Thanks. Sorry for the long post.
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Old 11-23-2016, 06:02 PM   #16937
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@7weeks2days

You seem to be unable to objectively view situations from perspectives that are not your own. I understand why you can't seem to fathom why others would not care about money as you aren't rich (and nor am I). To those who are, money is not a factor in many of the decisions they make.

I won't continue on this conversation though because it's getting into derail zone
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Old 11-23-2016, 06:08 PM   #16938
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Originally Posted by theworst View Post
Hey guys,

I am a new member at 2+2 and I just need some advice. In 2014 I started playing live NLHE in Alberta, Canada. I build my bankroll from 2k to 65k in one year, and lost it all playing Baccarat (like an idiot, I know). At that point I didn't have a job and was playing pro so I ended up moving to Los Angeles. I got a job in May 2015, and began playing low stakes 1/2 NLHE at a local casino to try to get back in the groove. After building my bankroll to 10k I took a shot at 500-1500 NLHE at Commerce Casino and blew my entire bankroll in about 4 sessions. Feeling defeated, I decided to stop playing entirely. I've lost a significant amount of money since May 2016 trying to rebuild my bankroll and I think it's because I am still chasing past losses. How much should I save before taking another stab? Any bankroll management tips? Ways to refrain from degeneracy?

Thanks. Sorry for the long post.
Based on your past degeneracy / taking shots at too high of limits with too lol BR / etc., you should probably simply do you best to stay away from casinos altogether and never play poker again.

Gyouasked,you'rewelcome,goodluckG
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Old 11-23-2016, 06:26 PM   #16939
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Originally Posted by theworst View Post
Hey guys,

I am a new member at 2+2 and I just need some advice. In 2014 I started playing live NLHE in Alberta, Canada. I build my bankroll from 2k to 65k in one year, and lost it all playing Baccarat (like an idiot, I know). At that point I didn't have a job and was playing pro so I ended up moving to Los Angeles. I got a job in May 2015, and began playing low stakes 1/2 NLHE at a local casino to try to get back in the groove. After building my bankroll to 10k I took a shot at 500-1500 NLHE at Commerce Casino and blew my entire bankroll in about 4 sessions. Feeling defeated, I decided to stop playing entirely. I've lost a significant amount of money since May 2016 trying to rebuild my bankroll and I think it's because I am still chasing past losses. How much should I save before taking another stab? Any bankroll management tips? Ways to refrain from degeneracy?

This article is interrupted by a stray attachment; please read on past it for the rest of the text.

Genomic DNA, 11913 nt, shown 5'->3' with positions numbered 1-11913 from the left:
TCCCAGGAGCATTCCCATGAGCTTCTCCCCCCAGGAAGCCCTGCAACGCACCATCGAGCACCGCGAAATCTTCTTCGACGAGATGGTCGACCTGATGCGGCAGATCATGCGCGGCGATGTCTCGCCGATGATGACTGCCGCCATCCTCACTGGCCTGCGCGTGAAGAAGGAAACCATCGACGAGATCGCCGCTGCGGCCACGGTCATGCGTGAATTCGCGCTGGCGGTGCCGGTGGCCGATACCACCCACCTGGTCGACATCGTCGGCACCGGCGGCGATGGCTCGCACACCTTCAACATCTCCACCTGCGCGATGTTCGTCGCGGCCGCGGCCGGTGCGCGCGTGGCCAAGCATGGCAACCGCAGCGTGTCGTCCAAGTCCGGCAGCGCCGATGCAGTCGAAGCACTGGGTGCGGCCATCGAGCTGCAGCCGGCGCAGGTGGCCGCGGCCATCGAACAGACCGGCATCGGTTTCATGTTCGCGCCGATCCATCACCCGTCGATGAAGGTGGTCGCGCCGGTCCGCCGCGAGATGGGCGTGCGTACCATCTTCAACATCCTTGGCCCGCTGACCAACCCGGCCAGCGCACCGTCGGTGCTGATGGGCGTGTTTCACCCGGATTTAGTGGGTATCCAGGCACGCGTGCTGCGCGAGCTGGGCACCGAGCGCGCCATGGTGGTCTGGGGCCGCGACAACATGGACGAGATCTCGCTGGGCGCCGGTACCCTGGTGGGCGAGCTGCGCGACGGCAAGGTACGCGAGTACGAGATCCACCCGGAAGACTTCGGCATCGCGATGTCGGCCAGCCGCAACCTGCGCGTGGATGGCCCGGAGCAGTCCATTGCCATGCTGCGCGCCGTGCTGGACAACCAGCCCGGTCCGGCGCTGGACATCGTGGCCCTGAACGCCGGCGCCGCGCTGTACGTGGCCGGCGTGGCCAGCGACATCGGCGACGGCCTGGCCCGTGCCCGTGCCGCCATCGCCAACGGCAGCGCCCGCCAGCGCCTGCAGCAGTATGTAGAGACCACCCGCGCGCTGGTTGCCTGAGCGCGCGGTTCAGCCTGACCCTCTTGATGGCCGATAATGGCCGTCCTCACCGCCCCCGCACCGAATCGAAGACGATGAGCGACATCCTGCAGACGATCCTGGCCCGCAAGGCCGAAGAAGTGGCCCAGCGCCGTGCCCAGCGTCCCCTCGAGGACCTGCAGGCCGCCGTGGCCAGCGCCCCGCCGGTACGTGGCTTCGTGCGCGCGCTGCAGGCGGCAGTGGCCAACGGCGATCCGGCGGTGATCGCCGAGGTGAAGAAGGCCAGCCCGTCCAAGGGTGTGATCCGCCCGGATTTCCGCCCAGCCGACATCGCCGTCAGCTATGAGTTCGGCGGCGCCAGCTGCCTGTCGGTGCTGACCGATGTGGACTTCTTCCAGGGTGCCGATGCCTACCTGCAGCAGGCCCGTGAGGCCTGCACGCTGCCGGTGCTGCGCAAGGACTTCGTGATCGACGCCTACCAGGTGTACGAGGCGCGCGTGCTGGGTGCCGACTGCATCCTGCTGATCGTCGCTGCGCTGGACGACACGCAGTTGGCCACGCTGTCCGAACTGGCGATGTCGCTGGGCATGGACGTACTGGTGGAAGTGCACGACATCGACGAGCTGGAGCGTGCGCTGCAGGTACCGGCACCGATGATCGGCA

Thanks. Sorry for the long post.
ultimately, it sounds like you know what you're doing wrong - pit games and playing WAY higher than your BR - so really it's just on you to figure out how to not do those things. there is no secret. there is not magic tips. you just need self control.

as far as BR before starting again, if you have a job, you could probably start playing 1/2 when you have a spare BI around. if you lose it, wait until you save up another. if you're good eventually you will win a few sessions in a row and you should be able to go from there. once you start winning and are still working, if you can supplement you BR with job earnings, that would help too. just obv make sure you save enough to live off of
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Old 11-23-2016, 06:40 PM   #16940
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Thanks for the tips, @johnny_on_the_spot I'm so happy I joined the forum! Just need some support.
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Old 11-23-2016, 06:45 PM   #16941
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Based on your past degeneracy / taking shots at too high of limits with too lol BR / etc., you should probably simply do you best to stay away from casinos altogether and never play poker again.

Gyouasked,you'rewelcome,goodluckG
I love action, I won't deny that. But I just need to train myself to have discipline I think. I am going to start to bring a third party friend as an observer to help me keep in check, and leave when I should. Just to gain a little bit of control before I go out on my own again.
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Old 11-23-2016, 06:50 PM   #16942
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Leopard / spots, imo, but good luck.

Gwouldn'trecommendarecoveringalcoholichangoutatthe barG
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Old 11-23-2016, 06:54 PM   #16943
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I agree with GG for once.

If you're actually so bad that you need another person to babysit you in the casino, you need to move on to other things in life. You're going to inevitably end up broke and miserable more than likely. Stay away from the degen life
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Old 11-23-2016, 07:08 PM   #16944
Richard Parker
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Sounds like disaster waiting to happen...

Plus if spotter is a friend, you might put that friendship in jeopardy when you go on losing tilt.